Russian Financial Institutions May Turn to Cryptocurrency to Avoid the US and European Sanctions

Utilizing cryptocurrency rather than US money would be a breach of sanction agreements.

Following the imposition of a new wave of sanctions aimed at isolating Russian banks from the global financial system, experts are considering cryptocurrency as a way to circumvent the blacklist.

Following an escalation of Russian President Vladimir Putin’s unjustified invasion of Ukraine, the US and Europe placed sanctions on Russian banks, technology industries, and aircraft operators – a broad slice of the country’s economy.

Leah Wald, CEO of crypto asset management Valkyrie Investments, said that although it is unknown if Russia will utilise crypto to bypass sanctions, “the possibility of them doing so is really strong.”

It’s worth noting that employing digital assets rather than US currency is almost certainly a breach of the sanctions, according to legal experts.

The US’s chief sanctions authority, the Office of Foreign Assets Control (OFAC), “believes that its sanctions extend to cryptocurrency activities,” according to Evan Abrams, a sanctions attorney at Steptoe & Johnson.

“They would normally treat a transaction involving bitcoin or another asset the same way they would treat a transaction involving cash,” Abrams said.

While cryptocurrency exchanges and wallet providers situated in the United States must adhere to the same reporting and know-your-customer (KYC) rules as banks, decentralised exchanges and marketplaces in other nations may give an alternative.

“As long as they do not employ a US-regulated organisation to acquire and transport the crypto, I do not believe [avoiding sanctions] would be difficult,” said David Tawil, head of crypto hedge fund ProChain Capital.

Using a variety of exchanges would also help Russian financiers conceal their activities, according to Wald, a former World Bank researcher.

“Russian businesses may easily utilise Russia-based exchanges or brokers as fiat on-ramps and then deal in crypto across various decentralised exchanges or through other technologies designed to obscure the source of money,” Wald added. “Then, entities wanting to interact with them may do so without fear of actual repercussions.”

The punitive measures come just days after Russia’s finance ministry announced plans to regulate cryptocurrency — plans that would double down on the country’s long-standing policy of prohibiting cryptocurrency as a form of payment, posing a potential obstacle for businesses seeking to avoid sanctions.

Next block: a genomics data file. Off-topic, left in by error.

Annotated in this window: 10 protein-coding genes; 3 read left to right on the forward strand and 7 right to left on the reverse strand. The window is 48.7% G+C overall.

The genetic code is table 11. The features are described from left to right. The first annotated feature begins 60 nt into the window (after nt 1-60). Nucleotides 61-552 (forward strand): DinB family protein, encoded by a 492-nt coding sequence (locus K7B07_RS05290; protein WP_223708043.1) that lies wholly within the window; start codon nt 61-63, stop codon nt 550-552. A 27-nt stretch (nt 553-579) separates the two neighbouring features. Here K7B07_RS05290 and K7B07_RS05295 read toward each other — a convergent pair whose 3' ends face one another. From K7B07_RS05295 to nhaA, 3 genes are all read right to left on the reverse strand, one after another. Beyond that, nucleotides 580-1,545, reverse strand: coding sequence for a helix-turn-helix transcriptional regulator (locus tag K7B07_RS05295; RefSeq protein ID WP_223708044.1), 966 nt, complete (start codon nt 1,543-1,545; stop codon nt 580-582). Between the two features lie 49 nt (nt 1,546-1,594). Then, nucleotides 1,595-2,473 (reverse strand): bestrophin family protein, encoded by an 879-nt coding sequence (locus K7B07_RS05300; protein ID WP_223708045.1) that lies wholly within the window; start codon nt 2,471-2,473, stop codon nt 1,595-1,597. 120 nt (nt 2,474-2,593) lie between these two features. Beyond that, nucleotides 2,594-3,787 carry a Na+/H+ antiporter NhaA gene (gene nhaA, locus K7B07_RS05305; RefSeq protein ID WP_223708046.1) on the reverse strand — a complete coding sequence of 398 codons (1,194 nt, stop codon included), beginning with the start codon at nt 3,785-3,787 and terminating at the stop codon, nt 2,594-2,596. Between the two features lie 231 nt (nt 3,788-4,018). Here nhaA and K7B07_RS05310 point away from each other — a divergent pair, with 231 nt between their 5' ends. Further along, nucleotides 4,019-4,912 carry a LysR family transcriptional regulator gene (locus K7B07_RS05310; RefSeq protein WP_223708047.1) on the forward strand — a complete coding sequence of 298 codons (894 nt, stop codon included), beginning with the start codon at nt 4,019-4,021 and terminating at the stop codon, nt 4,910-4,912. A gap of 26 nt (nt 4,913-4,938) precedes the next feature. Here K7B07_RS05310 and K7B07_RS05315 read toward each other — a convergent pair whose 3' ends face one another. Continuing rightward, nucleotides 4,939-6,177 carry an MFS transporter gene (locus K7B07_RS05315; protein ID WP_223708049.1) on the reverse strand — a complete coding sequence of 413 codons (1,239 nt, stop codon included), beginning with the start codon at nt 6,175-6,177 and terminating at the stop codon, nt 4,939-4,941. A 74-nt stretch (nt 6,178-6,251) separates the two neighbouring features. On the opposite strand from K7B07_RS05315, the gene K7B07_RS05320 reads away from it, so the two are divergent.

Russia’s central bank’s under-development digital ruble might enable businesses to conduct legal transactions without using the dollar in a state-sanctioned workaround.

“It is likely no coincidence that Russia just legalised cryptocurrencies in an effort to standardise their regulation and use, maybe as a preventative step against any possible sanctions resulting from an invasion of Ukraine,” Wald added.

In October, OFAC issued new guidelines on cryptocurrency and sanction compliance, emphasising the growing danger that blockchain technology presents to nations’ central control points.

Without approval, violators of OFAC sanctions face a fine of up to $20 million and a jail term of up to 30 years.

According to Abrams, the severity varies according to whether the offences are against main or secondary US sanctions. The former demands the presence of a US citizen or resident.

When it comes to secondary sanctions, which apply to non-US persons operating in other countries, Abrams argues that OFAC lacks the authority to seek civil or criminal penalties.

“However, what they can do is impose penalties on those actors,” he said. “If just one person interacts with the sanctioned individual, the first person may be sanctioned in the same way as the sanctioned individual.”

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